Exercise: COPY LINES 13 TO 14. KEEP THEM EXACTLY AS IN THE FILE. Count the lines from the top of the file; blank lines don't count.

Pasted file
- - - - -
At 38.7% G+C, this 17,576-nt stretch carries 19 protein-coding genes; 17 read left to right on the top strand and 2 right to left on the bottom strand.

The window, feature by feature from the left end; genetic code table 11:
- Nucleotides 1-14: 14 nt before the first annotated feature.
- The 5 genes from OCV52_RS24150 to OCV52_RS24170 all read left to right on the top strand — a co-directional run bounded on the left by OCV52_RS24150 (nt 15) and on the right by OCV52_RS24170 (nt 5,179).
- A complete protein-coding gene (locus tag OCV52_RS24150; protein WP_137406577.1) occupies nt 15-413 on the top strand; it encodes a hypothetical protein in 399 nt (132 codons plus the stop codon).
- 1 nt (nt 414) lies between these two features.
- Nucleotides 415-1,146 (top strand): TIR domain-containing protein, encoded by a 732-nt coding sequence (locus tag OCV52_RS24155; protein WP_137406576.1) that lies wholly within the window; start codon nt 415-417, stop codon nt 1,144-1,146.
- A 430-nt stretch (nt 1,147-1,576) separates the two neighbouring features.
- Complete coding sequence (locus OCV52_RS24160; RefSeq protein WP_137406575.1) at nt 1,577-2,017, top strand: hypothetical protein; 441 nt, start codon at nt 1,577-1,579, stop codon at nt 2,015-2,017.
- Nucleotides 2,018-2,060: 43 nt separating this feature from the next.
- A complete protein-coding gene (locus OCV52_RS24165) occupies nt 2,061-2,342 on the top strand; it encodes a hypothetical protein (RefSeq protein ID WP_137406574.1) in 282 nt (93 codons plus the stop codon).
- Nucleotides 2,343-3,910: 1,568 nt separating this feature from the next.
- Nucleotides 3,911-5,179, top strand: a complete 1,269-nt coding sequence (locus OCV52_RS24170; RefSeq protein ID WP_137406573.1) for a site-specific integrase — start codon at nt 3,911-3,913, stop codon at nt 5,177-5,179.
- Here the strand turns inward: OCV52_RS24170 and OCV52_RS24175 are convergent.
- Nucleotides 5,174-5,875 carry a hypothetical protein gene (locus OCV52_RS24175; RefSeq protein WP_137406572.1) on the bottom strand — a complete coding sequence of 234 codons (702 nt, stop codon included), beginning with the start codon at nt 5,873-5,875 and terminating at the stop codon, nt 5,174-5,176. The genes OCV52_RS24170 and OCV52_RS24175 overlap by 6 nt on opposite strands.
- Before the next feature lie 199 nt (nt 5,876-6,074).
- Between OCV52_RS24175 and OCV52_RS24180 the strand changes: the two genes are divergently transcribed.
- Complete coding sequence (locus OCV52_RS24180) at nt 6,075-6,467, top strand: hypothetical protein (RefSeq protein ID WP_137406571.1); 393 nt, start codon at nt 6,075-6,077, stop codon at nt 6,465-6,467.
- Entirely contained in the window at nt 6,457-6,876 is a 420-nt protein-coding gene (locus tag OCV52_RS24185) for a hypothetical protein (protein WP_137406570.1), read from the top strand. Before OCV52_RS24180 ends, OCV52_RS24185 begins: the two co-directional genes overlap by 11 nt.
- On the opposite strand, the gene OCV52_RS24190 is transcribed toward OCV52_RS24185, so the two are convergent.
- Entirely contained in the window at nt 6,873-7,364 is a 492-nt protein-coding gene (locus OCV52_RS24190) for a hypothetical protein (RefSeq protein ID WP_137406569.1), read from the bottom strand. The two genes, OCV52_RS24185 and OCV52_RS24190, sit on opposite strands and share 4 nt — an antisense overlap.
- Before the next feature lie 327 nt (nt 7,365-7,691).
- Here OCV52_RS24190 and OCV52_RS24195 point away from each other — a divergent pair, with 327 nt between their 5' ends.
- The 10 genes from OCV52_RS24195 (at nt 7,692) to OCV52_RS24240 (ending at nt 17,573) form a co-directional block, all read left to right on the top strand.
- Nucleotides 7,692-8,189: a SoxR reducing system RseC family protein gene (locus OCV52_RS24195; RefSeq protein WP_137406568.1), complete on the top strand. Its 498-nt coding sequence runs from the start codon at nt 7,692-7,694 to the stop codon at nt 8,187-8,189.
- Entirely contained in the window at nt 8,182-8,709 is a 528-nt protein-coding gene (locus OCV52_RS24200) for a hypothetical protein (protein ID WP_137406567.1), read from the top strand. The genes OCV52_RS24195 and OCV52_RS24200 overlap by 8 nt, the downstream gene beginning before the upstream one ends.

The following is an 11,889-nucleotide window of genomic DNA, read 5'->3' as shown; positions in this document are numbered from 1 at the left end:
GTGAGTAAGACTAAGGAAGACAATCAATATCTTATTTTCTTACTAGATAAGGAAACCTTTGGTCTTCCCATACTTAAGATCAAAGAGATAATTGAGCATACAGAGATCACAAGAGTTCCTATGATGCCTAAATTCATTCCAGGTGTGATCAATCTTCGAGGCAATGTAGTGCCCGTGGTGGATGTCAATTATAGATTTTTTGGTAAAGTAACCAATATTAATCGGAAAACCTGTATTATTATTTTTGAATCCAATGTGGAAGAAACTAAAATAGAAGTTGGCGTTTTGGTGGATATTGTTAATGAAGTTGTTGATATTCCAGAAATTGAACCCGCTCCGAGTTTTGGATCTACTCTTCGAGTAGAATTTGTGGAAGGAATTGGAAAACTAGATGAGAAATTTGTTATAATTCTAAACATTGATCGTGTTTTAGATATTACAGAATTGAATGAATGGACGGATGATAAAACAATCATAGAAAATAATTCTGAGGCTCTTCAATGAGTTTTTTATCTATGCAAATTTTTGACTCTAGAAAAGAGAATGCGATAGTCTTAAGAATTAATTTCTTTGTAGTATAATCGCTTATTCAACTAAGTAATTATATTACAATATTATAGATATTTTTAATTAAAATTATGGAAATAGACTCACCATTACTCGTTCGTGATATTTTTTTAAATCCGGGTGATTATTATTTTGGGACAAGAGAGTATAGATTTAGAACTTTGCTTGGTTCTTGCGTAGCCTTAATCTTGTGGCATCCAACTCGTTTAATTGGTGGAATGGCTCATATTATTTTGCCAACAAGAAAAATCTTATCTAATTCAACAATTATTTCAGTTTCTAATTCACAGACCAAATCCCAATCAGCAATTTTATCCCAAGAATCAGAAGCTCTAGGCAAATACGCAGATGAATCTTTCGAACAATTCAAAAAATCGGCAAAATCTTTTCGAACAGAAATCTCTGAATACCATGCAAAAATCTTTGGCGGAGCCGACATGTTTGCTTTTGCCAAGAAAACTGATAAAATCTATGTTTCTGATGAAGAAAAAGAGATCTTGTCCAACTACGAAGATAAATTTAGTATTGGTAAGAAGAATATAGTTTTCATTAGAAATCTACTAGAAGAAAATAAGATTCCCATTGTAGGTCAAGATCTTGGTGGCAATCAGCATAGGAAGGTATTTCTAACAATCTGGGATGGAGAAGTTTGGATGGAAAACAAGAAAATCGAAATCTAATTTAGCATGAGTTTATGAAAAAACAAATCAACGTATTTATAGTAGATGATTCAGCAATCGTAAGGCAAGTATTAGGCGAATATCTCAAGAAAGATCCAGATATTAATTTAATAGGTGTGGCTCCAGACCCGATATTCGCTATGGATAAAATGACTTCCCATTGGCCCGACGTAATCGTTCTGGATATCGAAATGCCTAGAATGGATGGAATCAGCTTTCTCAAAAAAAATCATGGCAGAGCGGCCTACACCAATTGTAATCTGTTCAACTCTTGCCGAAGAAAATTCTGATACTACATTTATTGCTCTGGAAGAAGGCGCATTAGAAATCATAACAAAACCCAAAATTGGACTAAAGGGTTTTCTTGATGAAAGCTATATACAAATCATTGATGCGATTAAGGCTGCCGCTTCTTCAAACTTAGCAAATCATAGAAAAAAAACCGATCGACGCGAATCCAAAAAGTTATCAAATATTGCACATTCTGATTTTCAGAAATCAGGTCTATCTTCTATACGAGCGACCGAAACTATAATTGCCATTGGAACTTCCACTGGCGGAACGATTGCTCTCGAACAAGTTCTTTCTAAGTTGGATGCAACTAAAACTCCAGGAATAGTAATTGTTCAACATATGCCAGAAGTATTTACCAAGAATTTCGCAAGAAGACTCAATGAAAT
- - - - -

- Nucleotides 3,911-5,179, top strand: a complete 1,269-nt coding sequence (locus OCV52_RS24170; RefSeq protein ID WP_137406573.1) for a site-specific integrase — start codon at nt 3,911-3,913, stop codon at nt 5,177-5,179.
- Here the strand turns inward: OCV52_RS24170 and OCV52_RS24175 are convergent.